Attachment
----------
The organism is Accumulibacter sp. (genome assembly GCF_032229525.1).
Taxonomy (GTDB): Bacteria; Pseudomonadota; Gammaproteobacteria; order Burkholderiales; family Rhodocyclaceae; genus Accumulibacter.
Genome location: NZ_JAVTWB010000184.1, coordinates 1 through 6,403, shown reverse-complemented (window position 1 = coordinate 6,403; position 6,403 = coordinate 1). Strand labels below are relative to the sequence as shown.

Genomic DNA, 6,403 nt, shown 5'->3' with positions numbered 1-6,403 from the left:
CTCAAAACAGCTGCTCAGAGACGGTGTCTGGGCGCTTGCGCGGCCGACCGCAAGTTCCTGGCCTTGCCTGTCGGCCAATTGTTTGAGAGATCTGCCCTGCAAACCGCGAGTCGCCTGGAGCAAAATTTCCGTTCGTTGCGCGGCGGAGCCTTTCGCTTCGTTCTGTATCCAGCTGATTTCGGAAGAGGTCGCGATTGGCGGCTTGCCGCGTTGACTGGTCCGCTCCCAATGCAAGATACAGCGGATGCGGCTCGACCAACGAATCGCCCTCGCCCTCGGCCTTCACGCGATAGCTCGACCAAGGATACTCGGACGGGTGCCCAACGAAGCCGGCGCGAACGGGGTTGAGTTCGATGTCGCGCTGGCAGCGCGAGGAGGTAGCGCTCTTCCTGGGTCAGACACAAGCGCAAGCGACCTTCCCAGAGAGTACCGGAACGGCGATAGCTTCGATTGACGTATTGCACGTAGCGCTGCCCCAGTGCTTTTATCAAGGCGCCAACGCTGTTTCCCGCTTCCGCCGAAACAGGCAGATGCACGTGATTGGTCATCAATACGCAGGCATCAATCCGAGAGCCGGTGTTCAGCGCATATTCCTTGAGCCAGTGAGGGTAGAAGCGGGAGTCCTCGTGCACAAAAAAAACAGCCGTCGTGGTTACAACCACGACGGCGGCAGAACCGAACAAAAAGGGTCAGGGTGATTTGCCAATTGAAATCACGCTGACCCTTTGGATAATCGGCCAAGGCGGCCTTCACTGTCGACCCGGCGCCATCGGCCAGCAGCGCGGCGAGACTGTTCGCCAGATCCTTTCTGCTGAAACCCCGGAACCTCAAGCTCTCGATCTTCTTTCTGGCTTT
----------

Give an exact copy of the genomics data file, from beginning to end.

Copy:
The organism is Accumulibacter sp. (genome assembly GCF_032229525.1).
Taxonomy (GTDB): Bacteria; Pseudomonadota; Gammaproteobacteria; order Burkholderiales; family Rhodocyclaceae; genus Accumulibacter.
Genome location: NZ_JAVTWB010000184.1, coordinates 1 through 6,403, shown reverse-complemented (window position 1 = coordinate 6,403; position 6,403 = coordinate 1). Strand labels below are relative to the sequence as shown.

Genomic DNA, 6,403 nt, shown 5'->3' with positions numbered 1-6,403 from the left:
CTCAAAACAGCTGCTCAGAGACGGTGTCTGGGCGCTTGCGCGGCCGACCGCAAGTTCCTGGCCTTGCCTGTCGGCCAATTGTTTGAGAGATCTGCCCTGCAAACCGCGAGTCGCCTGGAGCAAAATTTCCGTTCGTTGCGCGGCGGAGCCTTTCGCTTCGTTCTGTATCCAGCTGATTTCGGAAGAGGTCGCGATTGGCGGCTTGCCGCGTTGACTGGTCCGCTCCCAATGCAAGATACAGCGGATGCGGCTCGACCAACGAATCGCCCTCGCCCTCGGCCTTCACGCGATAGCTCGACCAAGGATACTCGGACGGGTGCCCAACGAAGCCGGCGCGAACGGGGTTGAGTTCGATGTCGCGCTGGCAGCGCGAGGAGGTAGCGCTCTTCCTGGGTCAGACACAAGCGCAAGCGACCTTCCCAGAGAGTACCGGAACGGCGATAGCTTCGATTGACGTATTGCACGTAGCGCTGCCCCAGTGCTTTTATCAAGGCGCCAACGCTGTTTCCCGCTTCCGCCGAAACAGGCAGATGCACGTGATTGGTCATCAATACGCAGGCATCAATCCGAGAGCCGGTGTTCAGCGCATATTCCTTGAGCCAGTGAGGGTAGAAGCGGGAGTCCTCGTGCACAAAAAAAACAGCCGTCGTGGTTACAACCACGACGGCGGCAGAACCGAACAAAAAGGGTCAGGGTGATTTGCCAATTGAAATCACGCTGACCCTTTGGATAATCGGCCAAGGCGGCCTTCACTGTCGACCCGGCGCCATCGGCCAGCAGCGCGGCGAGACTGTTCGCCAGATCCTTTCTGCTGAAACCCCGGAACCTCAAGCTCTCGATCTTCTTTCTGGCTTT